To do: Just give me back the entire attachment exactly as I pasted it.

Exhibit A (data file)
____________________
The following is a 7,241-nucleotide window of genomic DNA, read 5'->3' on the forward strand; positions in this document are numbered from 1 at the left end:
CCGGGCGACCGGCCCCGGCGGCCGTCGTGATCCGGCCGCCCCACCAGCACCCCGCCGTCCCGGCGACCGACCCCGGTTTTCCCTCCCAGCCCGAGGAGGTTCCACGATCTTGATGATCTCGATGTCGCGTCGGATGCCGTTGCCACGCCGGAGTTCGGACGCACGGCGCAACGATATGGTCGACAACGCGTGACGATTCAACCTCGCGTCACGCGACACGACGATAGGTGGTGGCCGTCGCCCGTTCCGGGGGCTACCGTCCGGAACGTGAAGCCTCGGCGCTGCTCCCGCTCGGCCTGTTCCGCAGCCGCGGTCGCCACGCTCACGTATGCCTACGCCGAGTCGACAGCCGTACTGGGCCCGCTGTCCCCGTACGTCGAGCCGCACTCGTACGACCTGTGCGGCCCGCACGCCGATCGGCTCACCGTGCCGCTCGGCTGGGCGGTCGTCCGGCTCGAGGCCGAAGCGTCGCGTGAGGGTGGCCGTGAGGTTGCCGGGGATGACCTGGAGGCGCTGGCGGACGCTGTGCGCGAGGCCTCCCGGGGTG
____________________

The following is a 7,241-nucleotide window of genomic DNA, read 5'->3' on the forward strand; positions in this document are numbered from 1 at the left end:
CCGGGCGACCGGCCCCGGCGGCCGTCGTGATCCGGCCGCCCCACCAGCACCCCGCCGTCCCGGCGACCGACCCCGGTTTTCCCTCCCAGCCCGAGGAGGTTCCACGATCTTGATGATCTCGATGTCGCGTCGGATGCCGTTGCCACGCCGGAGTTCGGACGCACGGCGCAACGATATGGTCGACAACGCGTGACGATTCAACCTCGCGTCACGCGACACGACGATAGGTGGTGGCCGTCGCCCGTTCCGGGGGCTACCGTCCGGAACGTGAAGCCTCGGCGCTGCTCCCGCTCGGCCTGTTCCGCAGCCGCGGTCGCCACGCTCACGTATGCCTACGCCGAGTCGACAGCCGTACTGGGCCCGCTGTCCCCGTACGTCGAGCCGCACTCGTACGACCTGTGCGGCCCGCACGCCGATCGGCTCACCGTGCCGCTCGGCTGGGCGGTCGTCCGGCTCGAGGCCGAAGCGTCGCGTGAGGGTGGCCGTGAGGTTGCCGGGGATGACCTGGAGGCGCTGGCGGACGCTGTGCGCGAGGCCTCCCGGGGTG